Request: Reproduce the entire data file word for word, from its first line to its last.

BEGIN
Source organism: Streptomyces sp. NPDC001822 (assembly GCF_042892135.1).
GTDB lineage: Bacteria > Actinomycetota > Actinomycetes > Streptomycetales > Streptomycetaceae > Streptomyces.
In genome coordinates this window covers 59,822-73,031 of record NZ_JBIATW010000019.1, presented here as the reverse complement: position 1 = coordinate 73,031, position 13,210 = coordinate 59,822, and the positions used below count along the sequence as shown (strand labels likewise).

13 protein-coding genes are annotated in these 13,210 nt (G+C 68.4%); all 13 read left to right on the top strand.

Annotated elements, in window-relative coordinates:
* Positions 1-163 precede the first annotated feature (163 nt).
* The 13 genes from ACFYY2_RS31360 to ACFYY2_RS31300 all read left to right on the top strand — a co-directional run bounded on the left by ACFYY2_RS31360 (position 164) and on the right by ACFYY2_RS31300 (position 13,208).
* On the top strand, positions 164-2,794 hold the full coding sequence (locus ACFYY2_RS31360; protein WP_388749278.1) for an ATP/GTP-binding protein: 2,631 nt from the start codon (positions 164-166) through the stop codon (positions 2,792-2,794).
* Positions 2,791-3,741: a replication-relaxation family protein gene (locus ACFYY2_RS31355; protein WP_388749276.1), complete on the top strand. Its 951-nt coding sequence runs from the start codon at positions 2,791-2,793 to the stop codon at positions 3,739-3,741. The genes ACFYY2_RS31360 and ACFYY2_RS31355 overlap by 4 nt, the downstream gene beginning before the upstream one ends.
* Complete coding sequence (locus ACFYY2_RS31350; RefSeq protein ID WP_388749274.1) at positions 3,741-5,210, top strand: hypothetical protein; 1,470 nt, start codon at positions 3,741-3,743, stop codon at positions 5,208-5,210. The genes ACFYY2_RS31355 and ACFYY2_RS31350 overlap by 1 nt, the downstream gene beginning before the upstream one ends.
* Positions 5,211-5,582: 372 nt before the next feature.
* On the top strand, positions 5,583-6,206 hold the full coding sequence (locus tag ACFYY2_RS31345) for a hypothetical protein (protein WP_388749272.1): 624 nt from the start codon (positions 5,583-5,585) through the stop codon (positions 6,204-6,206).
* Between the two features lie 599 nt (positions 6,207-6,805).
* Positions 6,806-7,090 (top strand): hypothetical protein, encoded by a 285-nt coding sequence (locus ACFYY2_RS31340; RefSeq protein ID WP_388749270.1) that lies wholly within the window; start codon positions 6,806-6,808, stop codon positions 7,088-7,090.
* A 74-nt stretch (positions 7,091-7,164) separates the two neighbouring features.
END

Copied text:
Source organism: Streptomyces sp. NPDC001822 (assembly GCF_042892135.1).
GTDB lineage: Bacteria > Actinomycetota > Actinomycetes > Streptomycetales > Streptomycetaceae > Streptomyces.
In genome coordinates this window covers 59,822-73,031 of record NZ_JBIATW010000019.1, presented here as the reverse complement: position 1 = coordinate 73,031, position 13,210 = coordinate 59,822, and the positions used below count along the sequence as shown (strand labels likewise).

13 protein-coding genes are annotated in these 13,210 nt (G+C 68.4%); all 13 read left to right on the top strand.

Annotated elements, in window-relative coordinates:
* Positions 1-163 precede the first annotated feature (163 nt).
* The 13 genes from ACFYY2_RS31360 to ACFYY2_RS31300 all read left to right on the top strand — a co-directional run bounded on the left by ACFYY2_RS31360 (position 164) and on the right by ACFYY2_RS31300 (position 13,208).
* On the top strand, positions 164-2,794 hold the full coding sequence (locus ACFYY2_RS31360; protein WP_388749278.1) for an ATP/GTP-binding protein: 2,631 nt from the start codon (positions 164-166) through the stop codon (positions 2,792-2,794).
* Positions 2,791-3,741: a replication-relaxation family protein gene (locus ACFYY2_RS31355; protein WP_388749276.1), complete on the top strand. Its 951-nt coding sequence runs from the start codon at positions 2,791-2,793 to the stop codon at positions 3,739-3,741. The genes ACFYY2_RS31360 and ACFYY2_RS31355 overlap by 4 nt, the downstream gene beginning before the upstream one ends.
* Complete coding sequence (locus ACFYY2_RS31350; RefSeq protein ID WP_388749274.1) at positions 3,741-5,210, top strand: hypothetical protein; 1,470 nt, start codon at positions 3,741-3,743, stop codon at positions 5,208-5,210. The genes ACFYY2_RS31355 and ACFYY2_RS31350 overlap by 1 nt, the downstream gene beginning before the upstream one ends.
* Positions 5,211-5,582: 372 nt before the next feature.
* On the top strand, positions 5,583-6,206 hold the full coding sequence (locus tag ACFYY2_RS31345) for a hypothetical protein (protein WP_388749272.1): 624 nt from the start codon (positions 5,583-5,585) through the stop codon (positions 6,204-6,206).
* Between the two features lie 599 nt (positions 6,207-6,805).
* Positions 6,806-7,090 (top strand): hypothetical protein, encoded by a 285-nt coding sequence (locus ACFYY2_RS31340; RefSeq protein ID WP_388749270.1) that lies wholly within the window; start codon positions 6,806-6,808, stop codon positions 7,088-7,090.
* A 74-nt stretch (positions 7,091-7,164) separates the two neighbouring features.